Parable of the Dragnet

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Parable of the Dragnet

Sermon by  Thomas Thornhill Jr

Passage: Matthew 13:47-50


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As we continue examining the parables of Jesus, we come to another parable recorded in Matthew 13.  This is the 7th parable in this chapter.  Thus far we have noted why Jesus taught in parables, the parable of the sower. parable of wheat and tares, parables of mustard seed and leaven, parables of hidden treasure and pearl of great price.  We now come this 7th parable – called the parable of the dragnet.


  1. The Parable Described
    1. Again, the kingdom is like – we continue to learn about things associated with the kingdom in this and so many parables.
    2. The dragnet – was described as a large net that had anchors on the bottom and flotation devices on top. It would be taken out into the water a ways, and dropped, sometimes by more than one boat.  The dragnet would then be pulled by the boats involved together or pulled in from the shore.
    3. The catch would consist of all different types of fish. Just remember that the Jews were given instructions about clean and unclean animals.  In a large catch using this method, likely both good and bad (unclean or otherwise) would be dragged in together.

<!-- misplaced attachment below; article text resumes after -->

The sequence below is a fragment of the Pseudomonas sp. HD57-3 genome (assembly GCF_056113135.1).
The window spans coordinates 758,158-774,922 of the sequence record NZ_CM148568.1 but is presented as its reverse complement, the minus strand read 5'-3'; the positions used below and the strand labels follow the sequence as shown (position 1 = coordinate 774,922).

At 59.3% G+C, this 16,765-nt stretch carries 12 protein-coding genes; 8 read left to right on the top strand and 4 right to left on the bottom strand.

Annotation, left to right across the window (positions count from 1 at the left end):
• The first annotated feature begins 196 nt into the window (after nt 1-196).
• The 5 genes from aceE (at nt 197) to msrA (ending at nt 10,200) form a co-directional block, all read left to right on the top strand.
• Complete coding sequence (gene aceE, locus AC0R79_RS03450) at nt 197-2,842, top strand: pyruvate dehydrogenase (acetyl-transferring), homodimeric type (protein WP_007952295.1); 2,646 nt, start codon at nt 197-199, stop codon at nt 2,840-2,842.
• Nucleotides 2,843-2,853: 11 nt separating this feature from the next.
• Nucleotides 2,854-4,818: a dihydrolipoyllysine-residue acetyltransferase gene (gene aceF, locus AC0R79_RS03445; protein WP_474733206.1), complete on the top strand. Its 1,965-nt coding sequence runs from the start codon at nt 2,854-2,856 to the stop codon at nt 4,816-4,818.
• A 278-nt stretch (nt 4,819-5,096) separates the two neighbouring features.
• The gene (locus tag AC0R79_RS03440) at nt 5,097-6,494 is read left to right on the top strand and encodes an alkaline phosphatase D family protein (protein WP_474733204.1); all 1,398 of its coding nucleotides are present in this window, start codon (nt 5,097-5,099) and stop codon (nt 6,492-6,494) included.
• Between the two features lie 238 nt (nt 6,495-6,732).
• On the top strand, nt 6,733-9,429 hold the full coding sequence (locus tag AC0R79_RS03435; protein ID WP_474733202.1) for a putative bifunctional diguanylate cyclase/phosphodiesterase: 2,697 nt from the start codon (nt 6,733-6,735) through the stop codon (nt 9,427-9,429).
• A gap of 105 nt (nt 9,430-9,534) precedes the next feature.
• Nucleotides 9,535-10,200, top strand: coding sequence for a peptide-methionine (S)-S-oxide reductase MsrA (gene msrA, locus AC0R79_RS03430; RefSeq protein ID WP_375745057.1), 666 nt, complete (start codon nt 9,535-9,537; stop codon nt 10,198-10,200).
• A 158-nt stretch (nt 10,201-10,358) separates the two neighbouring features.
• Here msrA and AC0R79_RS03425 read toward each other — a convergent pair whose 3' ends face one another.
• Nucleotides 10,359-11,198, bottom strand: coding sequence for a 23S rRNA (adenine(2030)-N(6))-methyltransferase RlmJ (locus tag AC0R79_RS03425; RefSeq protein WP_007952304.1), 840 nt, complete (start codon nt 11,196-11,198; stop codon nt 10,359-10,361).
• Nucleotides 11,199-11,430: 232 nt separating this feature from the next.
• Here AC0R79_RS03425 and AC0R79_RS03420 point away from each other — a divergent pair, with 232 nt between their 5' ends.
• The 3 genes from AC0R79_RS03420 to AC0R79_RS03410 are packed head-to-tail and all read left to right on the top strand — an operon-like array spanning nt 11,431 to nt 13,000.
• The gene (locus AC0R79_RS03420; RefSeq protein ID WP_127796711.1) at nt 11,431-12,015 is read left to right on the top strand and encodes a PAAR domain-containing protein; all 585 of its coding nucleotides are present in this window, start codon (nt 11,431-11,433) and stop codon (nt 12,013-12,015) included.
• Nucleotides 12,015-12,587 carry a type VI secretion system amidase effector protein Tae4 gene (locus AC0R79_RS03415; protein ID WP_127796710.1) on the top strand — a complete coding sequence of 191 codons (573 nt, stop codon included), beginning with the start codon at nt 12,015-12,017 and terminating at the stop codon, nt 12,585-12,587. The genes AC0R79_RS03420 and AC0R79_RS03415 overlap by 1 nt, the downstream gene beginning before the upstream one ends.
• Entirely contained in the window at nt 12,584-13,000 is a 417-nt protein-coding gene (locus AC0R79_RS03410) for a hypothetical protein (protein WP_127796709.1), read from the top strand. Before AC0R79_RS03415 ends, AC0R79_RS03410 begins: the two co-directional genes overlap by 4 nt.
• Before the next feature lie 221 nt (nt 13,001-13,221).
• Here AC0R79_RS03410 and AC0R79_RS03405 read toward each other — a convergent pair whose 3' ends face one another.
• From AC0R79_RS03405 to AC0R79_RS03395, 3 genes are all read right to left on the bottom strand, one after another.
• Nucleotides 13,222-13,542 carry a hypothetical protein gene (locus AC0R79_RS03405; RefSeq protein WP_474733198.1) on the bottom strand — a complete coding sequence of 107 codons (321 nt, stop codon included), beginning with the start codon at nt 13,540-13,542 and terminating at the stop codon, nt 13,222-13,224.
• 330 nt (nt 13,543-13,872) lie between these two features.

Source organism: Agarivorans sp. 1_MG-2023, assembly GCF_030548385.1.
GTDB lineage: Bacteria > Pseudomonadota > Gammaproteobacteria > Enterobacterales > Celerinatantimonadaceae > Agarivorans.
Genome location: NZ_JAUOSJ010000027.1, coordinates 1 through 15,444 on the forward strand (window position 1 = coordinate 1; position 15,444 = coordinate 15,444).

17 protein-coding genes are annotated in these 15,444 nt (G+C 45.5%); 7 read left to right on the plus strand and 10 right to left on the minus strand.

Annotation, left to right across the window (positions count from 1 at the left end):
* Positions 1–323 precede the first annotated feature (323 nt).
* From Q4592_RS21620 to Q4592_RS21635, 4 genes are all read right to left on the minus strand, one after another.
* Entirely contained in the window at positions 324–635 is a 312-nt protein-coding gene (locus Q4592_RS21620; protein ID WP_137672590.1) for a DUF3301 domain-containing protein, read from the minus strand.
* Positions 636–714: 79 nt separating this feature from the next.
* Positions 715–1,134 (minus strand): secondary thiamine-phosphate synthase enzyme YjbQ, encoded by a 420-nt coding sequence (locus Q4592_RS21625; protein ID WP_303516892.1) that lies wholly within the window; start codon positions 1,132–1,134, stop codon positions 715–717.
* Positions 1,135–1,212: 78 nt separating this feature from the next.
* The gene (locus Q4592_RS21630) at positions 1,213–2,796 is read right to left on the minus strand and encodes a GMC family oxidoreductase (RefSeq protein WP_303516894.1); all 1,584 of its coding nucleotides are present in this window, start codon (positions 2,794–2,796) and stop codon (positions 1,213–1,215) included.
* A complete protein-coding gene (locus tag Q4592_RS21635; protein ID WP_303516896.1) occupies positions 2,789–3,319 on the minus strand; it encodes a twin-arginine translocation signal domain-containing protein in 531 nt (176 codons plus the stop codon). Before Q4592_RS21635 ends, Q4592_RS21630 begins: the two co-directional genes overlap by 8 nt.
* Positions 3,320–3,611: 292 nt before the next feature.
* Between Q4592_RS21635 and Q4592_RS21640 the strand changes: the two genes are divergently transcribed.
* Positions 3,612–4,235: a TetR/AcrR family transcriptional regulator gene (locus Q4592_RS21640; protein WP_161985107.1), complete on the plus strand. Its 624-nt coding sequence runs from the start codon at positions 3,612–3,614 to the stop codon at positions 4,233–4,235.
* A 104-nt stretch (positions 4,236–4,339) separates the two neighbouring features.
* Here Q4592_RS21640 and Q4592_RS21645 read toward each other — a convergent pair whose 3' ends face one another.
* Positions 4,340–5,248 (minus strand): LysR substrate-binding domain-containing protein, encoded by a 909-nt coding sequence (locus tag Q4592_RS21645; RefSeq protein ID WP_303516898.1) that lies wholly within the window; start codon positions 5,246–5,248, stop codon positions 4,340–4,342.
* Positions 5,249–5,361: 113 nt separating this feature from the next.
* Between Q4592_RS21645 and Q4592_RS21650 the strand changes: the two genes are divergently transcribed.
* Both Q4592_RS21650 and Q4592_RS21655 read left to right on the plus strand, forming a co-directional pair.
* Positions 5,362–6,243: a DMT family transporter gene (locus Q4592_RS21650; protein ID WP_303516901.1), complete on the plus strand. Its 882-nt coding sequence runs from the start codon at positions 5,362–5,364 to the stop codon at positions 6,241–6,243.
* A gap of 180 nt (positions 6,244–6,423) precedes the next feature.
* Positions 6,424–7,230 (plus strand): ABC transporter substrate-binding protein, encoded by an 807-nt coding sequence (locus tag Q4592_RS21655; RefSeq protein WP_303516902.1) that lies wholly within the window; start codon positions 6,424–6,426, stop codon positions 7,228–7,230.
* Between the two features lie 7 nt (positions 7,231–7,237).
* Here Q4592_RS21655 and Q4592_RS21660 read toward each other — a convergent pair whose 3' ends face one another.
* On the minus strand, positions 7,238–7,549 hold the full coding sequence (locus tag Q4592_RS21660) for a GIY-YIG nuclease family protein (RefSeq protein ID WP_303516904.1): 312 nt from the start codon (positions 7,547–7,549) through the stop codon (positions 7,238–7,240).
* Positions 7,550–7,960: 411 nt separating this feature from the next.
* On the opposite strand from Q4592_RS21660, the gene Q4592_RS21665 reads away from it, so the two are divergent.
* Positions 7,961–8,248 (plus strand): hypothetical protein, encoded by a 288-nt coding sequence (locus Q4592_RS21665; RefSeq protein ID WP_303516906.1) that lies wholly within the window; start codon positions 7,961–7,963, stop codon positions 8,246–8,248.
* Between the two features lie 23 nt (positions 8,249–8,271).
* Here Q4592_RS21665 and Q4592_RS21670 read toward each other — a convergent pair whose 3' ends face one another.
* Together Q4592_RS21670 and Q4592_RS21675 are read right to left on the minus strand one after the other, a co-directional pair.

4. In the parable, the good fish were gathered into baskets (likely for market or consumption), and the bad were thrown away (not thrown back into the water).
  2. The parable explained
    1. First notice, that as Jesus taught this, most people would be at least partially familiar with the methods of fishing they engaged in, especially consider how Jesus did much of His teaching around the sea of Galilee. Remember the setting of these parables – Jesus was by the sea and taught from a boat while the people stood on the seashore.
    2. This is another parable where Jesus gives us application.
    3. So it will be at the end of the age (49) – his is clearly a parable about judgment.
    4. Angels will be sent forth – recall that earlier we addressed the parable of the wheat and tares, also about judgment and some tie these two parables together (like the mustard seed and leaven OR treasure and pearl). And there is some merit in this as we shall see.
      BOTH parables address angels (vs. 41, 49) which we noted are involved in the judgment scene of God (2 Thessalonians 1:7-9)
    5. The wicked will be separated from the just – this is another similarity between the parable of wheat and tares and this one. BUT here, one observation made about this parable is how it COULD apply to those WITHIN the kingdom.
      Recall how in the parable of the wheat and tares, we noted that the field is the world – for so we are told.  Thus, we find the godly and ungodly living together in the world.
      HERE, that clarification is not made.   We do find here the angels are doing the separating (like in the above parable).
      BUT a difference to consider is, as is the case with this type of fishing, there is NO way to distinguish the good from the bad UNTIL the net is drawn to shore.
      Furthermore, consider in the text:

      1. We read in vs. 49 that the wicked would be separated from among the just. That word among means they are in the midst of.   Now while that could apply to the righteous among the wicked in the world, it could also rightly apply to ungodly people being in the gathering of the godly (more on this in our application.